Author: Segal, Dave
Date published: November 25, 2010
Journal code: STRR
TOKIMONSTA AND RICHARD PINHAS
TOKiMONSTA (aka Jennifer Lee) is yet another L.A. producer working in the fecund ground broken by J Dilla, then seeded by Flying Lotus, and further fertilized by dozens of other City of Angels knob-twiddlers toiling for labels like Brainfeeder, Alpha Pup, and Friends of Friends. She pushes that methodical, meticulous future-funk style that's all the rage at Low End Theory weekly, but TOKiMONSTA adorns those disciplined rhythmic bumps with a multitude of enchanting melodies and beguiling textures. In the SoCal instrumental-hiphop grand scheme, TOKiMONSTA's music engagingly bounces somewhere between Teebs's deeply moving Boards of Canada-isms and Free the Robots' ultra-vivid urban fantasias.
French guitarist Richard Pinhas has earned legend status with his nearly fl awless seven-album run with Heldon. From 1974 to 1978, that group propelled the electronic-rock pioneered by Cluster and Tangerine Dream into the dystopian future with brutal bass throbs, relentlessly rolling and tumbling drums, and malevolently sizzling synthesizer circuits. If we had to live in the worlds projected by Heldon LPs like Un Rêve Sans Conséquence Spéciale, Interface, and Stand By, most of us would die within minutes. Heldon carved out a harsh, unforgiving aural space, but it's absolutely thrilling in its seething intensity and inhumanly forbidding atmospheres.
In his lengthy solo career, Pinhas hasn't scaled the lofty heights of his Heldon catalog, but he has maintained a consistent level of quality, which is more than can be said for most of his contemporaries. His latest release, Metal/Crystal (Cuneiform; www.cuneiformrecords.com), recorded with Wolf Eyes, Merzbow, and members of Heldon, is a sprawling six-track, 123-minute double CD.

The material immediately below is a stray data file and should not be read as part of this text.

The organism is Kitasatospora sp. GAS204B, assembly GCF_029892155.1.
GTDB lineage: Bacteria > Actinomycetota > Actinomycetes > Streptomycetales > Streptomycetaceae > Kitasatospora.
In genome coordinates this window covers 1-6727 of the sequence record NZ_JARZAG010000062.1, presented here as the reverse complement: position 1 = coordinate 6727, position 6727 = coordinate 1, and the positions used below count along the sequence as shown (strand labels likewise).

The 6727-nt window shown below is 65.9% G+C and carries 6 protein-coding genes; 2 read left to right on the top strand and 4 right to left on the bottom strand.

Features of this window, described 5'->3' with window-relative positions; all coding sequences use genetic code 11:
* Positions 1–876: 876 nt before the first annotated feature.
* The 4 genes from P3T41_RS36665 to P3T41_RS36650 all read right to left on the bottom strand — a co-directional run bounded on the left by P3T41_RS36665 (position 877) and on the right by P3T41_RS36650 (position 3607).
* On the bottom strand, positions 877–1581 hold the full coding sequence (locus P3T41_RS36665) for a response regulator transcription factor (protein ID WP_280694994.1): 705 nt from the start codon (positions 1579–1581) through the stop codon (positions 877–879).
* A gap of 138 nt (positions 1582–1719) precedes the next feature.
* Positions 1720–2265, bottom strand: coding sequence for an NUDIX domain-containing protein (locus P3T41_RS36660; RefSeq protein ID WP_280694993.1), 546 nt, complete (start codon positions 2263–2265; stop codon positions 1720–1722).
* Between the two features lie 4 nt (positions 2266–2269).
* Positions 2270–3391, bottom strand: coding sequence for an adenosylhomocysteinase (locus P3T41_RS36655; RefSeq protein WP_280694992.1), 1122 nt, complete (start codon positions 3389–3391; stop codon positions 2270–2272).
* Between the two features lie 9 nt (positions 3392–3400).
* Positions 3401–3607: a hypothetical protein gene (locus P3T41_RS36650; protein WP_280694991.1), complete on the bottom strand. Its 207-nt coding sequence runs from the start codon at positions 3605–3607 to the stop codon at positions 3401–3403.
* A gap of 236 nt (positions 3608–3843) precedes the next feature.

CD 1's "Bi-Polarity (Gold)" is the most Heldon-like track here, with Pinhas's guitar frantically ululating over a faint funk rhythm, Didier Batard's ominous bass line, and swarming electronics. Pinhas's son Duncan dominates "Paranoia (Iridium)," a dense sheet of eerie isolationist ambience that'll induce what the title promises. The title of "Depression (Loukoum)" seems ironic, as it's the album's most hopefulsounding track. A slowly unfolding panorama of momentously waxing and waning guitar and synth swells and confl agratory free-rock beats coalesce into a grand testament to human endurance. This may be the most pacifi c Merzbow and Wolf Eyes have ever sounded.
CD 2 starts with "Hysteria (Palladium)," a miasma of chaostrophic frequencies generated again with Merzbow and Wolf Eyes. It's vast and mostly painful, but not quite cathartic. "Schizophrenia (Silver)" recalls the tidal angst of Fripp/Eno's "An Index of Metals," before Pinhas's guitar spirals up in a mad frenzy and a muffl ed funk rhythm shuffl es in. "Legend" features Pinhas solo, concluding on a mellow, Xanax-ed drone, a respite after a mostly turbulent work. Against the odds, aging genius Pinhas remains vital after all these years.
TOKiMONSTA performs with Bonobo and Kid Hops, Tues Nov 30, Showbox at the Market, 8 pm, $20 adv/$25 DOS, all ages.